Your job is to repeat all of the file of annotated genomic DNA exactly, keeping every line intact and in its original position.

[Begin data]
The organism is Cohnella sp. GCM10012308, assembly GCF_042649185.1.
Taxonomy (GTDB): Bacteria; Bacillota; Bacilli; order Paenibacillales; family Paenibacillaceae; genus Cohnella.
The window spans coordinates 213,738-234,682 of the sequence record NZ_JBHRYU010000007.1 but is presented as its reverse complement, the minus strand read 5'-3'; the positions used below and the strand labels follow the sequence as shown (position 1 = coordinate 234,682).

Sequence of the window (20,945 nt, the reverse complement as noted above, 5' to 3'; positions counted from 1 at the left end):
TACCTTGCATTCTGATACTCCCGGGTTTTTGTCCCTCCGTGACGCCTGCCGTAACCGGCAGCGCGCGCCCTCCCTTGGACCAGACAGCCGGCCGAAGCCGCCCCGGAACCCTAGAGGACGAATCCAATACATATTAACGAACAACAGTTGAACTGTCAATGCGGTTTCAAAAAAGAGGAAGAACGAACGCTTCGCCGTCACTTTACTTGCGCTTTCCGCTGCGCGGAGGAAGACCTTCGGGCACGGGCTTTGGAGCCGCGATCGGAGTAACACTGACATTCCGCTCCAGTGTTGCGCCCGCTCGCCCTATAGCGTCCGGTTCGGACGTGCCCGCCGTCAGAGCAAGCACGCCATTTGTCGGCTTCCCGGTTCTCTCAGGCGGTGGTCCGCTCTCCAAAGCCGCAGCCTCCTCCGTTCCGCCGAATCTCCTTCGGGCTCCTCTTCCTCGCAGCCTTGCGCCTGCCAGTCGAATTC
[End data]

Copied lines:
The organism is Cohnella sp. GCM10012308, assembly GCF_042649185.1.
Taxonomy (GTDB): Bacteria; Bacillota; Bacilli; order Paenibacillales; family Paenibacillaceae; genus Cohnella.
The window spans coordinates 213,738-234,682 of the sequence record NZ_JBHRYU010000007.1 but is presented as its reverse complement, the minus strand read 5'-3'; the positions used below and the strand labels follow the sequence as shown (position 1 = coordinate 234,682).

Sequence of the window (20,945 nt, the reverse complement as noted above, 5' to 3'; positions counted from 1 at the left end):
TACCTTGCATTCTGATACTCCCGGGTTTTTGTCCCTCCGTGACGCCTGCCGTAACCGGCAGCGCGCGCCCTCCCTTGGACCAGACAGCCGGCCGAAGCCGCCCCGGAACCCTAGAGGACGAATCCAATACATATTAACGAACAACAGTTGAACTGTCAATGCGGTTTCAAAAAAGAGGAAGAACGAACGCTTCGCCGTCACTTTACTTGCGCTTTCCGCTGCGCGGAGGAAGACCTTCGGGCACGGGCTTTGGAGCCGCGATCGGAGTAACACTGACATTCCGCTCCAGTGTTGCGCCCGCTCGCCCTATAGCGTCCGGTTCGGACGTGCCCGCCGTCAGAGCAAGCACGCCATTTGTCGGCTTCCCGGTTCTCTCAGGCGGTGGTCCGCTCTCCAAAGCCGCAGCCTCCTCCGTTCCGCCGAATCTCCTTCGGGCTCCTCTTCCTCGCAGCCTTGCGCCTGCCAGTCGAATTC